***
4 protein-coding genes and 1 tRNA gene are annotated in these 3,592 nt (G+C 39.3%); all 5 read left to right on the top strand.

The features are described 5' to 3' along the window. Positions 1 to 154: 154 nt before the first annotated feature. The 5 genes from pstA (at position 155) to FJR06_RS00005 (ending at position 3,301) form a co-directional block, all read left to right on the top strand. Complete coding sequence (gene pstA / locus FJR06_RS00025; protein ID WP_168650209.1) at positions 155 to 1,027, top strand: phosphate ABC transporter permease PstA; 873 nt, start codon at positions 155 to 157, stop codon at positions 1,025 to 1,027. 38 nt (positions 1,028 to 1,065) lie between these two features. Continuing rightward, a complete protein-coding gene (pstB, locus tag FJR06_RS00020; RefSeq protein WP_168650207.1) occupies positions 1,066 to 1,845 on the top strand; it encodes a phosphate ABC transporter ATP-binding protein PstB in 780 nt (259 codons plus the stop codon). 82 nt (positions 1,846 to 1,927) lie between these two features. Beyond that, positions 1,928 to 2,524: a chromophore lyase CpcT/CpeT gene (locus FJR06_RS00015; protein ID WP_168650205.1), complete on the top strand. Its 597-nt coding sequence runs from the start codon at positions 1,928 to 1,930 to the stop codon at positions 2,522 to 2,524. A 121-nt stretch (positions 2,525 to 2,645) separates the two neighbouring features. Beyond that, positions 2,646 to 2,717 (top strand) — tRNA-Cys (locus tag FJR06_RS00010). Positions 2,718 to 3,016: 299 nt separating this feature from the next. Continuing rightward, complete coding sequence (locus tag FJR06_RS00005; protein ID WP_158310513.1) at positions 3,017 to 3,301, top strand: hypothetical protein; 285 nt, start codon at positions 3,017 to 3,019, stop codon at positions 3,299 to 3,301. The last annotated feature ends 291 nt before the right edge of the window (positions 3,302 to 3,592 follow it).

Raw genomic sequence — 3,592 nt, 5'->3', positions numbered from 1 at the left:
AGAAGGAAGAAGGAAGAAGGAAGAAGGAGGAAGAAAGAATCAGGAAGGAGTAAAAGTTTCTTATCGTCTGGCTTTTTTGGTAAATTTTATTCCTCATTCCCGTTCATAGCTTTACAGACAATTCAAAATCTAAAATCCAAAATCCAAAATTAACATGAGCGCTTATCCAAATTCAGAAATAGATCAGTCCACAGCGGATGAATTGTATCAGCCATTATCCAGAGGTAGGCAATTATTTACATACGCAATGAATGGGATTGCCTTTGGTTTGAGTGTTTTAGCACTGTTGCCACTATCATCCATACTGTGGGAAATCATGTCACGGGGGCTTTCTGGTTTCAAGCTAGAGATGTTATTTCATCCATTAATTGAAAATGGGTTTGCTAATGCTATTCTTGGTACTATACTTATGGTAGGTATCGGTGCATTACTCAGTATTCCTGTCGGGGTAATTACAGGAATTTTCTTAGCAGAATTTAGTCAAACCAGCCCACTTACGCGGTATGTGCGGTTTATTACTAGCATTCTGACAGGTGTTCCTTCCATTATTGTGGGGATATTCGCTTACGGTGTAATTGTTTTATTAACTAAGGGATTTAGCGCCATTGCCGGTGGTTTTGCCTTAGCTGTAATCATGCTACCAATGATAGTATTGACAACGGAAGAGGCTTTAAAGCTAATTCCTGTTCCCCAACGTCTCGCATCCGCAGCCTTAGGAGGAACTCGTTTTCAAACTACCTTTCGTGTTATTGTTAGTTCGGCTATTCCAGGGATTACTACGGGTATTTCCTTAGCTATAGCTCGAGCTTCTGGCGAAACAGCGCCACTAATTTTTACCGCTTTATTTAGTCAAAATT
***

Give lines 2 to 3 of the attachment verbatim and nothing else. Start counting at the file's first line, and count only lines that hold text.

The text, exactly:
The features are described 5' to 3' along the window. Positions 1 to 154: 154 nt before the first annotated feature. The 5 genes from pstA (at position 155) to FJR06_RS00005 (ending at position 3,301) form a co-directional block, all read left to right on the top strand. Complete coding sequence (gene pstA / locus FJR06_RS00025; protein ID WP_168650209.1) at positions 155 to 1,027, top strand: phosphate ABC transporter permease PstA; 873 nt, start codon at positions 155 to 157, stop codon at positions 1,025 to 1,027. 38 nt (positions 1,028 to 1,065) lie between these two features. Continuing rightward, a complete protein-coding gene (pstB, locus tag FJR06_RS00020; RefSeq protein WP_168650207.1) occupies positions 1,066 to 1,845 on the top strand; it encodes a phosphate ABC transporter ATP-binding protein PstB in 780 nt (259 codons plus the stop codon). 82 nt (positions 1,846 to 1,927) lie between these two features. Beyond that, positions 1,928 to 2,524: a chromophore lyase CpcT/CpeT gene (locus FJR06_RS00015; protein ID WP_168650205.1), complete on the top strand. Its 597-nt coding sequence runs from the start codon at positions 1,928 to 1,930 to the stop codon at positions 2,522 to 2,524. A 121-nt stretch (positions 2,525 to 2,645) separates the two neighbouring features. Beyond that, positions 2,646 to 2,717 (top strand) — tRNA-Cys (locus tag FJR06_RS00010). Positions 2,718 to 3,016: 299 nt separating this feature from the next. Continuing rightward, complete coding sequence (locus tag FJR06_RS00005; protein ID WP_158310513.1) at positions 3,017 to 3,301, top strand: hypothetical protein; 285 nt, start codon at positions 3,017 to 3,019, stop codon at positions 3,299 to 3,301. The last annotated feature ends 291 nt before the right edge of the window (positions 3,302 to 3,592 follow it).

Raw genomic sequence — 3,592 nt, 5'->3', positions numbered from 1 at the left: